Articles Tagged "self-care"

In my last article I listed four retirement myths: It is easy to retire from an active professional life to a less active lifestyle; Retired people do not want to work; Retired people do not want to be paid; Retired people have unlimited free time In that article I admitted to having retired three times. […]

Supervision will be introduced to students in many graduate cohorts as an aspect of their training they will both enjoy and endure. Framing it this way inherently leads students to start to question what they want in a supervisor. Some will think of the worst and ponder what it would be like to have a […]

Introduction Perceived safety in the supervisor-supervisee relationship can influence the level of supervisee self-disclosure (e.g., of mistakes, countertransference, or personal factors such as self-care; Gunn & Pistole, 2012), as well as supervisee outcomes (e.g., self-awareness and self-confidence in session with clients; Johnston & Milne, 2012; Wheeler & Richards, 2007). The development of safety in this […]

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Advocacy and clinical psychology are inseparable. All good psychologists advocate for their clients’ overall well-being, effective treatment, and access to needed resources. Given that larger societal issues impact the mental health of the individual, it is important that this advocacy role generalizes beyond our therapy offices. Clients enter therapy shouldering an enormous load of struggles […]

Clinical Psychology Training in Australia Currently in Australia there are over 35,000 registered psychologists. There are multiple pathways to registration as a psychologist within Australia, including a combination of undergraduate Bachelor degree, supervised practice, and/or postgraduate studies. Many students choose to undertake a postgraduate training program within a university setting. Postgraduate training programs include a […]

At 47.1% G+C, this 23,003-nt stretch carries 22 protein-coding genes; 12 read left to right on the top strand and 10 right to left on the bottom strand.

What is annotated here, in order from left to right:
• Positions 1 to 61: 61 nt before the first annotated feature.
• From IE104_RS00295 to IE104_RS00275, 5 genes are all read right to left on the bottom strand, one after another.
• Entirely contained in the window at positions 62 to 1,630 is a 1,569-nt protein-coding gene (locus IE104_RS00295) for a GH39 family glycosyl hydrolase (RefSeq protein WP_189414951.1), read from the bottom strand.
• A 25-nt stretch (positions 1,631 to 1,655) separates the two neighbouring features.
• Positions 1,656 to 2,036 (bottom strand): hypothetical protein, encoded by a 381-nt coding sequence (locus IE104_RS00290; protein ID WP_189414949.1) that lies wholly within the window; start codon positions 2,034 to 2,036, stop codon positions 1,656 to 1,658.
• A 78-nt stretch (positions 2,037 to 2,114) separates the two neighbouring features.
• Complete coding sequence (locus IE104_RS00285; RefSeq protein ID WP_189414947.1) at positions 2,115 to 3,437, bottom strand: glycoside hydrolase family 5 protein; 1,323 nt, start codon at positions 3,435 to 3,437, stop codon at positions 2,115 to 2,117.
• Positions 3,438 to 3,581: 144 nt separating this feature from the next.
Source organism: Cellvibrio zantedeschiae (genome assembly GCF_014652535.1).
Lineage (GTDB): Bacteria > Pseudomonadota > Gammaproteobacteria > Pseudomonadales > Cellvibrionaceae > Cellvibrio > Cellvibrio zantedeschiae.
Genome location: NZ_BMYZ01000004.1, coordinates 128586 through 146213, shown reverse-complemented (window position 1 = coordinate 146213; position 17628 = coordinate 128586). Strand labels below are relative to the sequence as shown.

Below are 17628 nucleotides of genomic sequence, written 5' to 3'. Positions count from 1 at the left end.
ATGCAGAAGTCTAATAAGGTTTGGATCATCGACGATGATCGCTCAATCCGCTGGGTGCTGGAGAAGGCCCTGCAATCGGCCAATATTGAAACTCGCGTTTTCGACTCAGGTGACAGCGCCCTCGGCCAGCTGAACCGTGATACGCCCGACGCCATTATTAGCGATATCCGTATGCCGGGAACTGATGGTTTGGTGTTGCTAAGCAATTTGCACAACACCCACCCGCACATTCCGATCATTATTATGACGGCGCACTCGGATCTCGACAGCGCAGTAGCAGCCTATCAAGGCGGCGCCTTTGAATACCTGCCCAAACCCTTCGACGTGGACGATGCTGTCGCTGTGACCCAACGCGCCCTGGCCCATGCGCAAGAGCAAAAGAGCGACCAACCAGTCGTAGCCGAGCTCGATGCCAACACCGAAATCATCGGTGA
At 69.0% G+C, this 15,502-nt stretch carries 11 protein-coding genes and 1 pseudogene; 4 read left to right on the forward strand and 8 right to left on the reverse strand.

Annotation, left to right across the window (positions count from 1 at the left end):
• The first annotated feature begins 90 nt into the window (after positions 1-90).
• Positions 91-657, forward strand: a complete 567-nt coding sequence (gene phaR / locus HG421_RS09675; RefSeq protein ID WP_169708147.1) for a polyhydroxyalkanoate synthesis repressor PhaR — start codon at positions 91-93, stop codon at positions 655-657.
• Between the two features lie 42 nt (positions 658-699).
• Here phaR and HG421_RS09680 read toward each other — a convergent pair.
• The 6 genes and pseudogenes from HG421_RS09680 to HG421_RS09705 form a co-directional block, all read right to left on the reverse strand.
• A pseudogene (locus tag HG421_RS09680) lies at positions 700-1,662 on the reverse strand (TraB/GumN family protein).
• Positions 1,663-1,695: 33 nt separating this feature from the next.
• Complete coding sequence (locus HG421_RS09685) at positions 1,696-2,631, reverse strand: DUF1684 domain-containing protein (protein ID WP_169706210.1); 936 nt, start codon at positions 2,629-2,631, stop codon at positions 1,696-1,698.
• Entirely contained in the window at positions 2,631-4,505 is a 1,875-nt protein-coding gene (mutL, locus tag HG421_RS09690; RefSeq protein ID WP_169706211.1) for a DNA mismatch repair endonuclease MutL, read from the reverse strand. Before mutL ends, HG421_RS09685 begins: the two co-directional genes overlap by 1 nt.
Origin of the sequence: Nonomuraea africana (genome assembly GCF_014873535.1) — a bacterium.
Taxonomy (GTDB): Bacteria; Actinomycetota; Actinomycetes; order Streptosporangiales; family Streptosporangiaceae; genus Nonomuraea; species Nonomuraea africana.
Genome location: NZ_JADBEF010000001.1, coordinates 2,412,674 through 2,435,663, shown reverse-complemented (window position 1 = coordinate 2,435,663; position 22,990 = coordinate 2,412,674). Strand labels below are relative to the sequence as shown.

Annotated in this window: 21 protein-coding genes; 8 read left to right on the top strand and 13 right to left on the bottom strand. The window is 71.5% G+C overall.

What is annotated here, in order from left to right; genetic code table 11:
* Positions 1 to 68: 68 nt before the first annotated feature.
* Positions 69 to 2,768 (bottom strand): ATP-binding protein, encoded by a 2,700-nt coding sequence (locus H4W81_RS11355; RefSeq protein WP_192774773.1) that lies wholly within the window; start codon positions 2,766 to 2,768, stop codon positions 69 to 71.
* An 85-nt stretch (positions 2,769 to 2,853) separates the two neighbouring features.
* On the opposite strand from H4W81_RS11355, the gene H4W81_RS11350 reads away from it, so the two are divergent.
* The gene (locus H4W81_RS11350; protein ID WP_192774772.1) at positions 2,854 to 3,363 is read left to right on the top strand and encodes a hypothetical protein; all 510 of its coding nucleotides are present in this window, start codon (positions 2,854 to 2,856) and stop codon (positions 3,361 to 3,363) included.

Running has been a fervent hobby of mine for over a decade. It is a pastime which I paradoxically find relaxing, as well as a sport through which I test and challenge myself. Running has provided me many benefits over the years, including improved physical health, social connections, and self-confidence. I am a strong believer […]

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The breakneck speed of working on an inpatient behavioral medicine team of an urban tertiary hospital is quite often both exhilarating and exhausting for clinical psychology doctoral students. There is an idiosyncratic rhythm to the workload, as new consults roll in or patients the service follows are readmitted to the hospital. The expectation for trainees […]

By last count I had retired three times—once from the state of Colorado as the mental health director, once from the World Health Organization in Geneva, Switzerland, and finally from the Graduate School of Professional Psychology at the University of Denver. You might conclude that it was difficult for me to retire! Retirement is a […]

Ragnar Storaasli is an applied behavior analyst, recognized trainer in Acceptance and Commitment Therapy, and research methodologist with a long association and commitment to teaching, training and supervising doctoral students at the University of Denver’s Graduate School of Professional Psychology, where he serves as a clinical associate professor. He is known to be thought provoking and entertaining while passionate and […]

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Health care practitioners are at elevated risk for burnout, depression, and suicide (Fahrenkopf et al., 2008; Schernhammer & Colditz, 2004; West et al., 2006). Moreover, a practitioner’s occupational stress can contribute to impaired concentration and decision making and in turn have a negative impact on patient care (Barger et al., 2006; Fahrenkopf et al., 2008; […]